Statement of Research Interests: [pdf]

Working Papers:

Scientists and Slaveholders: Proslavery Orthodoxy and Proslavery Science, 1830-1860

Abstract: Science, as a presumed realm of the universal not the particular, has been proposed as a remedy to reconcile democracy with central action, because science relies, like liberal democracy, on reasons that all could accept. In addition, science can widen the space for democratic action by providing citizens with reasonable sources of knowledge to solve political disputes. However, I argue that science was unable to fulfill this role before the Civil War, because it was, itself, part of the political process. Before 1860 naturalists, ethnologists, anthropologists, and theologians debated the place of the races within the natural hierarchy in places like Mobile, Charleston, and Richmond, as well as New York, Boston, and Philadelphia. Their debates over race and the unity of the human species were intimately tied to the political controversy over slavery.

Evolution in America: Four False Narratives and One Right One

Abstract: I describe four narratives that previous scholars have used to examine the American reception to Darwinism.  The first two narratives highlight the success of Darwinism by looking at evolution’s place within America’s ‘middle-class culture’ and its belief in ‘free-market capitalism’.  The other two narratives highlight evolution’s failure to achieve general acceptance within American society by looking at America’s supposed ‘religiosity’ and ‘provincialism’.  These methods of analysis coexist uneasily, and so this project suggests that political incentive provides a more satisfactory alternative for thinking about evolution’s history in America.

A Brother and a Man: Darwin and the Politics of Race in America, 1860-1880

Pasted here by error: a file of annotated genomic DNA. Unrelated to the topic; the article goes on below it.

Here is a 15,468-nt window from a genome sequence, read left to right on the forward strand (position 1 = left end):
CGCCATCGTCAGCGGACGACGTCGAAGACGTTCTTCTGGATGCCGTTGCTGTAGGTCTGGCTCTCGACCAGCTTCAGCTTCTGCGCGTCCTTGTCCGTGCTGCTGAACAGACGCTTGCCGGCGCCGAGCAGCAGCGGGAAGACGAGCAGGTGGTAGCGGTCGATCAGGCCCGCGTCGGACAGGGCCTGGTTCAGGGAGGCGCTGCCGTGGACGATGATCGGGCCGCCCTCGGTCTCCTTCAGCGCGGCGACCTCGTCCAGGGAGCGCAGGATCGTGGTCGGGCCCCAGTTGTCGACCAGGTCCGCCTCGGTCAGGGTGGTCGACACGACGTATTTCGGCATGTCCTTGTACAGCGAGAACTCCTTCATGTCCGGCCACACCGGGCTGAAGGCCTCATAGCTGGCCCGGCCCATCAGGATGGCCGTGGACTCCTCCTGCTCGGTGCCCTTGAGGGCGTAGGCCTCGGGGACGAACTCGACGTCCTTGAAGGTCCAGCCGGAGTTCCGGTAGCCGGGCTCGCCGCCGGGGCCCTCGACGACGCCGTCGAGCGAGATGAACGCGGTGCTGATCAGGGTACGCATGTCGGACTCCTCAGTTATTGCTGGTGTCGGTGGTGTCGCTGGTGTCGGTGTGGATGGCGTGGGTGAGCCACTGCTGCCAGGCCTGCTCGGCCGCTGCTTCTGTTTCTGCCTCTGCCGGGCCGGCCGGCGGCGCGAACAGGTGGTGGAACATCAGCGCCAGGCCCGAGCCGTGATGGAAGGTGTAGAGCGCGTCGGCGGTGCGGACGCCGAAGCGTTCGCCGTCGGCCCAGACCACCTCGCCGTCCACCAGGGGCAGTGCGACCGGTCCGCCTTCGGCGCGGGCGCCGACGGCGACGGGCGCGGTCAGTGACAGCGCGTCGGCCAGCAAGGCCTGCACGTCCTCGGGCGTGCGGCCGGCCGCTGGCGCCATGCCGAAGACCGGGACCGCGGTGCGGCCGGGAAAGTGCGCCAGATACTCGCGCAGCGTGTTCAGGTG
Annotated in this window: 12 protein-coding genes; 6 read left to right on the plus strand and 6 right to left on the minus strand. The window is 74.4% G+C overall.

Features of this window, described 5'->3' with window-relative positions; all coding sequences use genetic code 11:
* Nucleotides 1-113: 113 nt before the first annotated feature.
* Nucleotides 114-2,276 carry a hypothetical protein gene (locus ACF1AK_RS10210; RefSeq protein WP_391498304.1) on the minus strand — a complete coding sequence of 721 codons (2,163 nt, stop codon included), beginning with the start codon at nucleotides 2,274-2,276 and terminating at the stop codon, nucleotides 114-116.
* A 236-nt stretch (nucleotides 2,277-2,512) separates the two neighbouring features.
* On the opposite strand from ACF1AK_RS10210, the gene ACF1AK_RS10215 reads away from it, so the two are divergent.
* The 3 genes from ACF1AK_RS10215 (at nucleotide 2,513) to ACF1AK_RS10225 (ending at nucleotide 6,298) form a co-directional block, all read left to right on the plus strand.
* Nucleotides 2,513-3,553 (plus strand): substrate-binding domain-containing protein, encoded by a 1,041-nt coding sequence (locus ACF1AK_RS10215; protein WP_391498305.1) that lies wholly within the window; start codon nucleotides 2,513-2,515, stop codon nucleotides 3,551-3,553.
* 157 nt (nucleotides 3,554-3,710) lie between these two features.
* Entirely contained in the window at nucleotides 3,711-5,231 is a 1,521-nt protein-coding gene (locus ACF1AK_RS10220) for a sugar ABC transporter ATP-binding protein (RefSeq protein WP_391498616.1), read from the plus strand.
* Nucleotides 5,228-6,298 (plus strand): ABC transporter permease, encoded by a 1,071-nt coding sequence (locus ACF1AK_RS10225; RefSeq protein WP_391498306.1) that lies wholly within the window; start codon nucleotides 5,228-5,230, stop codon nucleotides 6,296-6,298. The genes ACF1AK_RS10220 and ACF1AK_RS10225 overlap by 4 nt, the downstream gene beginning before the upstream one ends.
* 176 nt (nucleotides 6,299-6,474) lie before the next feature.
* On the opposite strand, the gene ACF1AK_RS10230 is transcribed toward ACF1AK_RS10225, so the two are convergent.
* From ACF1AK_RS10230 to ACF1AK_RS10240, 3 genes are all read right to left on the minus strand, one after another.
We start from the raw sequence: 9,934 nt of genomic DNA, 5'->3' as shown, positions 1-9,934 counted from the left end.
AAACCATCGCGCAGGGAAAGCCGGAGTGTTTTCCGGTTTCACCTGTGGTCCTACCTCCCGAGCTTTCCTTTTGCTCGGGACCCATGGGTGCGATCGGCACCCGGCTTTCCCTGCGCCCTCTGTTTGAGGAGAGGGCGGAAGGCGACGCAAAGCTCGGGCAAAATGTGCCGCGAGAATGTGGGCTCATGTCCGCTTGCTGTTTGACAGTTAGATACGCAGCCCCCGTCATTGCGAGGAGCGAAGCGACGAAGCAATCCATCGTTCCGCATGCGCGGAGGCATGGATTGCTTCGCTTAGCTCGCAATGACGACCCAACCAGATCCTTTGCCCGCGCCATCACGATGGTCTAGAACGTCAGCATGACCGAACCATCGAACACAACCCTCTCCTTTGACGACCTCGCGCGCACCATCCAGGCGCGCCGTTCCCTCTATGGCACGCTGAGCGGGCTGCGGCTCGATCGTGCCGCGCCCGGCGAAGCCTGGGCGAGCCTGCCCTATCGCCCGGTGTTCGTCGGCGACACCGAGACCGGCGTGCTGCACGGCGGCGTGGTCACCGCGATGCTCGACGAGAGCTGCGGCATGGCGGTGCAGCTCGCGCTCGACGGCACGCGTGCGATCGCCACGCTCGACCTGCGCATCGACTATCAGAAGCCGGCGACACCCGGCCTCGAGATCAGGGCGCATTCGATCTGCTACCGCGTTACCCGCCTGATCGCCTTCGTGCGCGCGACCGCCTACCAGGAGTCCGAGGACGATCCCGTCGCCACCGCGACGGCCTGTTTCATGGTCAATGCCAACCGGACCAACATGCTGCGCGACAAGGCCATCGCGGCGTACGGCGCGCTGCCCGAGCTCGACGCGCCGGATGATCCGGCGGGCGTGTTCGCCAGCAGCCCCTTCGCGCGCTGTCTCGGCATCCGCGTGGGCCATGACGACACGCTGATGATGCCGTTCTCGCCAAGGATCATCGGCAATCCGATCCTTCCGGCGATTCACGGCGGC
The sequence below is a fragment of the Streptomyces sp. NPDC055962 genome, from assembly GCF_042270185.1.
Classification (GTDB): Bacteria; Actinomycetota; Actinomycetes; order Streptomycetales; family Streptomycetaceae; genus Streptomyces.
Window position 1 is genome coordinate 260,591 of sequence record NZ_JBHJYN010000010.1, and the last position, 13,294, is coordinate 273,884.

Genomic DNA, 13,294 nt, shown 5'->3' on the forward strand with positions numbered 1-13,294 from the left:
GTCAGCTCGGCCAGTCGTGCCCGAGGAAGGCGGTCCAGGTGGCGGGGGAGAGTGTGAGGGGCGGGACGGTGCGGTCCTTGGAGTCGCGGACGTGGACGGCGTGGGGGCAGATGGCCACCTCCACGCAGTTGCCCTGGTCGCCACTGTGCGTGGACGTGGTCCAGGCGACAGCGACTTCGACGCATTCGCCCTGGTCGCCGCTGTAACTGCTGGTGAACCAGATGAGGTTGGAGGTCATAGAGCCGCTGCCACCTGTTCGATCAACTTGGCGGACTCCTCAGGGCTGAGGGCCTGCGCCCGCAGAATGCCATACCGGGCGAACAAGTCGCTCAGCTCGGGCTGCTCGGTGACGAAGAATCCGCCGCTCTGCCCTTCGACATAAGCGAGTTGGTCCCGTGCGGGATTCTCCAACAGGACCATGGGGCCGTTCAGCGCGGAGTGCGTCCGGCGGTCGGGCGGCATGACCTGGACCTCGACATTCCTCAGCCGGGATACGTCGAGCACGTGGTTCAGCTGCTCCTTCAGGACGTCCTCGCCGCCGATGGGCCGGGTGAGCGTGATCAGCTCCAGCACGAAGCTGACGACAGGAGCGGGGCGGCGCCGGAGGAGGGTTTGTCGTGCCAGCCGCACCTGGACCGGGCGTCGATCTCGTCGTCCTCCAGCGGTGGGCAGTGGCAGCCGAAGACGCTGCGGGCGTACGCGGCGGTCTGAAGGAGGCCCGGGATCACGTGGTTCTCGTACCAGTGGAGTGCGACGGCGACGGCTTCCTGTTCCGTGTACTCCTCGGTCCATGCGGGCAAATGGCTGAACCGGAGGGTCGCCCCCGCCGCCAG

Abstract: “Evolution’s Politics” explores the political incentives that shaped Darwin’s reception in the United States, and provides a comparative look at the case of the United Kingdom.  Darwinian evolution altered the political coalitions that appealed to the authority of the biological sciences.  In the UK, evolution had been associated with radicals, Chartists, and the French, but after Darwin, evolution was associated with industrialists and laissez-faire capitalists.  In America, evolution had been associated with southern planters, polygenists, and white supremacists, but after Darwin it was associated with northern industrialists, monogenists, and relative racial egalitarians.  These divisions made the evolution not simply a matter for teachers and scientists, but a political question to which legislatures and citizens responded. Evolution’s story illustrates how the politics of scientific advice can change the authority that scientists and educators have to deliver their knowledge to the public.  I argue that scientific authority is dependent upon the trust that citizens have in scientists and educators, and that political disagreement lowers citizens’ trust in scientific education, as happened in nineteenth century America.

“Dignity and Species: Darwin’s Challenge to Cosmopolitanism”